Thursday, 1 March 2012
In a significant departure from my usual secluded anglophone existence, I’m actually visiting Japan next month. So, by way of psyching myself up for that, what better excuse could there be for a series of short(ish) reviews relating to that country’s most universally beloved cultural export (ahem) – the early ‘70s cycle of ‘Pinky Violence’ movies!
Sure, it’ll be a bit of a culture shock after all the comfortable British horror and sci-fi I’ve been covering recently, but just imagine how the poor customs officers at Narita airport will feel when I turn up with my tweed suit and elephant gun.
The precise definition of the ‘pinky violence’ sub-genre is of course the subject of much confusion and disagreement in the West (and probably in the East too for that matter). I’m not going to bother going into all that here, but for those unfamiliar with the form, the concise primer found here is recommended reading, and nicely delineates the specific usage of the term as I’ll be applying it in these posts.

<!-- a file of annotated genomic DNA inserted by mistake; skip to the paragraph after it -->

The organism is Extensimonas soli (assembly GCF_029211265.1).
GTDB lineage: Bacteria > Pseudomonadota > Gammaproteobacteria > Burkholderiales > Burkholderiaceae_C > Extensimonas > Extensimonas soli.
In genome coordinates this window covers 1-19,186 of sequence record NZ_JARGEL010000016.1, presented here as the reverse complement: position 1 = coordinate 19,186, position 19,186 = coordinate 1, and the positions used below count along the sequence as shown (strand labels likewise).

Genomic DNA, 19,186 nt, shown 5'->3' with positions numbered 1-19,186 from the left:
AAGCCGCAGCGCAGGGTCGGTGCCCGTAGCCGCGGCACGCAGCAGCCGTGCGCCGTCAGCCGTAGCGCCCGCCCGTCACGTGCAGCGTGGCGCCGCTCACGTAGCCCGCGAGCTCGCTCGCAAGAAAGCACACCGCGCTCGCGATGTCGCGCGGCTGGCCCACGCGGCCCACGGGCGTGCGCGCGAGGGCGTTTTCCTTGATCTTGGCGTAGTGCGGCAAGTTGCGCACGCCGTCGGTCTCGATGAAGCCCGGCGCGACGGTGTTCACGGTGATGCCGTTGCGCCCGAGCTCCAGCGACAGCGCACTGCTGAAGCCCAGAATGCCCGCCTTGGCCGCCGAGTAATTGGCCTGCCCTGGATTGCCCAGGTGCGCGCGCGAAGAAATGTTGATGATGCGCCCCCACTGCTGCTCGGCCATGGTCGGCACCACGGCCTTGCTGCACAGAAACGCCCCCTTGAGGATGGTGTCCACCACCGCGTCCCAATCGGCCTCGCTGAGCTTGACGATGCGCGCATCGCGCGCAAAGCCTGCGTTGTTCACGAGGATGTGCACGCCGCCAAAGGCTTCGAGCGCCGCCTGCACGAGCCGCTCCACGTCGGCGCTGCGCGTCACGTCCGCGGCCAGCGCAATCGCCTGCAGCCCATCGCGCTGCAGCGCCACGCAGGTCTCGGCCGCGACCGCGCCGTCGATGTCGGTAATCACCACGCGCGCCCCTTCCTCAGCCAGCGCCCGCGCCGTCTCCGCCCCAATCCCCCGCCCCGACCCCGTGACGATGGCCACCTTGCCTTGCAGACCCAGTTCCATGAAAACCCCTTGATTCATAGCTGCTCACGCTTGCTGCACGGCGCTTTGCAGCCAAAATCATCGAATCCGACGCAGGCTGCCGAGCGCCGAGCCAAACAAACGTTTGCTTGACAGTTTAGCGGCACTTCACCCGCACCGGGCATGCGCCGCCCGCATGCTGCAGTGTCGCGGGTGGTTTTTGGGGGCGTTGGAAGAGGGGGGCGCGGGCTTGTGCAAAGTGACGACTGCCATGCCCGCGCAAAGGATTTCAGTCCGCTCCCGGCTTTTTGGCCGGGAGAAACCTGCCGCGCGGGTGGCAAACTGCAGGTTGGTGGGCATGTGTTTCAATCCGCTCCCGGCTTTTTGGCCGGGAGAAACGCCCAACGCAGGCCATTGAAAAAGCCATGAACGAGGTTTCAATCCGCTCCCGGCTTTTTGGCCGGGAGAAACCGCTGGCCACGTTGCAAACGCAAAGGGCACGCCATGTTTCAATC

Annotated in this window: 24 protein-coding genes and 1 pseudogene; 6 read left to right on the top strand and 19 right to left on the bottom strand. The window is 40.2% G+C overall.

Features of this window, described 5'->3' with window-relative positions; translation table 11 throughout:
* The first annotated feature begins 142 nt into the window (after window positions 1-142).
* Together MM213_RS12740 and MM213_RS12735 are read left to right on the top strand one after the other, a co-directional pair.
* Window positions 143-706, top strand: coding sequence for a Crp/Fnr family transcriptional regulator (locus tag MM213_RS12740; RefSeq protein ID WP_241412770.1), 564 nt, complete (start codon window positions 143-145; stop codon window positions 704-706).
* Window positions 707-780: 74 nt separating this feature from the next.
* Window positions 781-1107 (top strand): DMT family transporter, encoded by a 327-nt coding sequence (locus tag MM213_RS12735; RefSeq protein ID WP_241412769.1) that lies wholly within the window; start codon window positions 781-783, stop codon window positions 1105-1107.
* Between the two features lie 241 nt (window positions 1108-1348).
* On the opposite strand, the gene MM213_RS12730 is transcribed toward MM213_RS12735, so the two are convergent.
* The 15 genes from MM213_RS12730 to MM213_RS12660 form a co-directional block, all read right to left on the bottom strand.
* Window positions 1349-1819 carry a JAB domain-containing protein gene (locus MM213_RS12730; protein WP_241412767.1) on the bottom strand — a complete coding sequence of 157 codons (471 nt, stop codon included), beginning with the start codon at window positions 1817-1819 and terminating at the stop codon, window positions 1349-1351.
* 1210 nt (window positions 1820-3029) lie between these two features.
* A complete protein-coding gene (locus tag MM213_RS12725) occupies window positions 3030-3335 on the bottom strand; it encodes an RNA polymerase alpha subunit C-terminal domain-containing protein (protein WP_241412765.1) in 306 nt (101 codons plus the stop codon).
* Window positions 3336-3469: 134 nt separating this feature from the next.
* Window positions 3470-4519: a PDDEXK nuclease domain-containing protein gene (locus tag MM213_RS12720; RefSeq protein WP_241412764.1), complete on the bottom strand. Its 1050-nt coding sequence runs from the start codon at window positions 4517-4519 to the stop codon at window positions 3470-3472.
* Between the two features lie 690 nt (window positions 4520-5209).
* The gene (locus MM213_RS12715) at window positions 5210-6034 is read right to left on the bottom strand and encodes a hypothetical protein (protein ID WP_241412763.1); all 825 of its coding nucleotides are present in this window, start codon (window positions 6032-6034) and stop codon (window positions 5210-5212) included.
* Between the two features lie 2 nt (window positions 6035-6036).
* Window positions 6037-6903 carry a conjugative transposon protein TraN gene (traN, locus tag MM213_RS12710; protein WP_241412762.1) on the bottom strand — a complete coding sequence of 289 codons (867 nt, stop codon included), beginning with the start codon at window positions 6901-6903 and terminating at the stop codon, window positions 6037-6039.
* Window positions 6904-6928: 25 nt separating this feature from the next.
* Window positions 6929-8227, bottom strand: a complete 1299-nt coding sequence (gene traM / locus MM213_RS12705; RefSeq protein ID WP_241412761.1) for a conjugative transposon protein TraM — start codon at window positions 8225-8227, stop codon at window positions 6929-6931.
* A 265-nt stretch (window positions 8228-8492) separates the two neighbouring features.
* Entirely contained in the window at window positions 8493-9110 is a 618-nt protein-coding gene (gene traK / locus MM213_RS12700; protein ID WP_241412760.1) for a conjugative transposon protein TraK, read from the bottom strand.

Of course, just for the hell of it, I’ll probably end up throwing in write-ups of a few Japanese films that fall way outside the acknowledged boundaries of the genre too, but I’ll do my best to make such distinctions clear from the outset.
And as an added bonus, I’ll try to throw in translated lyrics and brief mp3s of some of the absolutely fantastic Enka theme songs featured in *every single one* of these movies, where possible.
All clear? Well, chocks away then.
(The poster reproduced above is for ‘Girl Boss Blues: Queen Bee’s Counter-Attack’, image borrowed from Pulp International.)